Paddling the Albion River and Cove makes a good fall adventure
By Meade Fischer
The Albion is a tidal river, which winds back into wooded areas and lush fields from the Mendocino County coast. While it looks much like wilderness, there are occasional signs warning against trespassing.
You can paddle about five or six miles up, until the river narrows and loses itself in a thicket of vegetation. Along the way, there are three very interesting floating houses.
The launch is from an RV and fishing park, and the parking is right next to the launch ramp. Last I checked, the parking was $5. The cove leads through narrow openings in the rocks to other coves, but some of those coves are pummeled by waves.
There is something primal and compelling about looking down on the Albion from the Highway 1 bridge towering high above the river at its mouth. The river ends at a steeply walled inlet bay, which always seems to be gray and misty. The buoy on the rock in the middle of the cove is constantly sounding its mournful cry against the foggy sea spirits that haunt the bay. The Albion itself is the color of a molten forest.
From the launch area, heading up river, within minutes you pass the boat docks and leave the coastal fog (if you’re lucky), and then the upstream camping area with kids and dogs and the hum of power equipment. Silence descends like a tropical night, and you are suddenly alone with only the half sunken remains of abandoned boats.
Then an old two-story house looms up in front of you. This is a houseboat as bizarre as anything from the golden days of Sausalito’s floating shanty town. A great assortment of rotting logs and timbers hold up this piece of apparently livable art. The sides are shingled on the first floor, and the second floor seemed mostly a collection of old wooden windows nailed together. Clothes in the windows mean that people do live there, and a small, vociferous herd of hostile terriers patrol the place under the no trespassing signs. The house rides so low that the entrance is only inches above the water line.
Farther up river, walled by redwoods, at a sharp bend there are a couple more odd dwellings. Two tiny buildings float a few yards apart. One looks like an igloo and is apparently for storage. The other is just big enough for a single bed and a place to sit and read. Privacy comes in all shapes and sizes.
Then all signs of civilization end, except for a sign a mile or so up river that warns against trespassers. There isn’t a building, a road or signs of agriculture in sight, so it’s hard to figure out what harm a trespasser might do. Of course, last summer there were a couple shootings nearby involving hikers that wandered onto an illegal pot farm on national forest land. That said, stick to the river and you should have no worries; though, I wouldn’t recommend watching “Deliverance” the night before.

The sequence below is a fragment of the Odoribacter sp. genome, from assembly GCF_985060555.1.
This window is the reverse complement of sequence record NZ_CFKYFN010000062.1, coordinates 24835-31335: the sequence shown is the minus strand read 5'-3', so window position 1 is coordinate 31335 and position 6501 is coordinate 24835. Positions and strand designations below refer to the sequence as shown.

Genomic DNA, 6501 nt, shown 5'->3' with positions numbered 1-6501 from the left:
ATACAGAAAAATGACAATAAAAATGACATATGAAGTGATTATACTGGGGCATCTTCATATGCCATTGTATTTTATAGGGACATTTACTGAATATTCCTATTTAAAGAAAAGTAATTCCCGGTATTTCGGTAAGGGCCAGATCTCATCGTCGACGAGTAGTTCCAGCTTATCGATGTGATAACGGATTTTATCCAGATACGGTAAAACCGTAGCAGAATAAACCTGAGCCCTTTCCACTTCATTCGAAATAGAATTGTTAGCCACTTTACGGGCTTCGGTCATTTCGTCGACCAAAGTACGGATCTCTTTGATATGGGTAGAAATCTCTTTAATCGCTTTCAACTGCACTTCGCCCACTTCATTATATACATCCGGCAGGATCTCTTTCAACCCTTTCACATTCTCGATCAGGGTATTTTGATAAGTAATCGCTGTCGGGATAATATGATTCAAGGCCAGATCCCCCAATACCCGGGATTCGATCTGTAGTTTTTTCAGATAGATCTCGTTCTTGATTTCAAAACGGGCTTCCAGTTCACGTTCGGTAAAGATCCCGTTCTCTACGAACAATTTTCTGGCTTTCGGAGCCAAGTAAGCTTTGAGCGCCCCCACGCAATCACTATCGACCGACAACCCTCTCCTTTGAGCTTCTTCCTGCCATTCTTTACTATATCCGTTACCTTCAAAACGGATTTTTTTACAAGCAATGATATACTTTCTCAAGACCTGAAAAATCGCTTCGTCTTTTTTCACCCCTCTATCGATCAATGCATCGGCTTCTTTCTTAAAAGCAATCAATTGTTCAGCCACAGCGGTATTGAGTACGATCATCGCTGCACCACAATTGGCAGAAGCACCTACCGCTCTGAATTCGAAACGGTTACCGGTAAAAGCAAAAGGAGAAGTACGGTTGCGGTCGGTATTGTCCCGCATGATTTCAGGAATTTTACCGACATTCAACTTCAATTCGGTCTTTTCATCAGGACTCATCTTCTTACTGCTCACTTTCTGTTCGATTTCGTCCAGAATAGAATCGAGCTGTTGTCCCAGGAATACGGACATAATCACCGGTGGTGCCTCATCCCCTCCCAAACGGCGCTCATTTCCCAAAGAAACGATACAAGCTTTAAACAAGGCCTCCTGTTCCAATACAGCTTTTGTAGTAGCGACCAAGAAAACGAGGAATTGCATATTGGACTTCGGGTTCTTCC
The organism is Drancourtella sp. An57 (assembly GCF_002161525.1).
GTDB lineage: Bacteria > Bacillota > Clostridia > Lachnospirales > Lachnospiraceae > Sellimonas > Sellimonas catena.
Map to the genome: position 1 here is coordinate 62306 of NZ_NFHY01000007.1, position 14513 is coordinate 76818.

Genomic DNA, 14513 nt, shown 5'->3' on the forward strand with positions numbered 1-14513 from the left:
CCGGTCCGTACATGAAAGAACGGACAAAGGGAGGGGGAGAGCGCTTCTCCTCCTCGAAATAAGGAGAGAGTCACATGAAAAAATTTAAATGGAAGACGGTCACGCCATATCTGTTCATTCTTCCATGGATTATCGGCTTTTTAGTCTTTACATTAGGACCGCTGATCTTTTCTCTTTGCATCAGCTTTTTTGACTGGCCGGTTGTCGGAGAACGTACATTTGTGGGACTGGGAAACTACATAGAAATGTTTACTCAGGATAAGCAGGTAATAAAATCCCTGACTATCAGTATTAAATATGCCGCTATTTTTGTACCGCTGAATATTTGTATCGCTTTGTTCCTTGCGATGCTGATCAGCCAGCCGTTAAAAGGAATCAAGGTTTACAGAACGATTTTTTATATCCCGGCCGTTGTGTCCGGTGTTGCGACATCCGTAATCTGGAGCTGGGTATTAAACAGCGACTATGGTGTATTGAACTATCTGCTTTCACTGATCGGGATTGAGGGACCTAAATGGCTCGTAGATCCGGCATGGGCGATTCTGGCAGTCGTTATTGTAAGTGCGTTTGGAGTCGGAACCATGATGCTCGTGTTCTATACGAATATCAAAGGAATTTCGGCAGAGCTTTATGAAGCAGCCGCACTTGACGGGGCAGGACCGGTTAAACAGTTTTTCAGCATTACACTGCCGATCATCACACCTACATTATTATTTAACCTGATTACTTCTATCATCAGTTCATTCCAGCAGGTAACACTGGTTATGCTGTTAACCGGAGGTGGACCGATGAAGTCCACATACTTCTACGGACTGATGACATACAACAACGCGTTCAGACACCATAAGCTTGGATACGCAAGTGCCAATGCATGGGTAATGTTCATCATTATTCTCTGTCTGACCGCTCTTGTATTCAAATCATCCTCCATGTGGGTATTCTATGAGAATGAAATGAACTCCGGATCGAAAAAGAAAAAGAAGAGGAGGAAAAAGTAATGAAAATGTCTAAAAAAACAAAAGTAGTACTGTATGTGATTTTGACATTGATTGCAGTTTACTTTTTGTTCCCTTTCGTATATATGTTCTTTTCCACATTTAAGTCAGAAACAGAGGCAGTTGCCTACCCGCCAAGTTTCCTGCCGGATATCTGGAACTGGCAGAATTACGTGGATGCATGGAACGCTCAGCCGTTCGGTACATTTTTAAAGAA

Further up you’ll pass the upright bones of some pier or dock, gone long enough for small plants to take root in the rotting tops of the old pilings. Nature, as always, reclaiming what man abandons.
The river narrows and starts to actually flow, and it takes a bit of work to get over the shallow, moving water. It appears to be the end, but then it deepens again, and you paddle through a lush meadow that you can almost reach out and touch.
Suddenly the now tiny river runs into a thicket of dense brush, and it’s time to turn around and head back against the afternoon wind toward civilization.
From the launch ramp, you can also paddle past the boat docks and under the bridge toward the sea, to Albion Cove and beyond, depending on the size of the surf and your comfort zone.
Both sides of the mouth are lined with sea caves and pocket beaches, some just wide enough for two or three kayaks to land. Cut off from land access, these beaches are strewn with various shells, including abalone shells the size of dinner plates. It’s only when you notice waves starting to break on these beaches that you realize you are out of the cove.
On a recent trip with friends, we ventured beyond the still waters of the cove. It was a fairly calm day. However, every few minutes a set of three or four large waves rolled through and broke along the north side.
There was a narrow passage in the rocks from one cove to another smaller cove, and the larger waves were breaking in the passage. We decided to go for it between sets.
Once inside, our novice paddler was knocked out of his kayak and washed in among the rocks.
Then a big set came in, breaking Þrst outside and then reforming. Stuck in a narrow zone too small for four boats, we bobbed over feathering waves until the set passed. As soon as our overboard kayaker got back in, we pushed back through the passage.
Even on calm summer days, it is wise to always proceed with caution. However, if the waves are intimidating, there are still plenty of places to explore within the cove.
On any tidal river, it’s always good to check the tides. While the flow isn’t usually a problem, a large tidal difference, coupled with strong afternoon winds could be unpleasant. Be aware of no trespassing signs. If venturing out in the cove, look carefully for oncoming swells before you continue to neighboring coves.
How to Get There
Follow Highway 128 west out of Cloverdale, through Boonville and along the Navarro River to Highway 1. Go north about three miles, cross the high bridge over the Albion River and turn right down the steep road to the campground.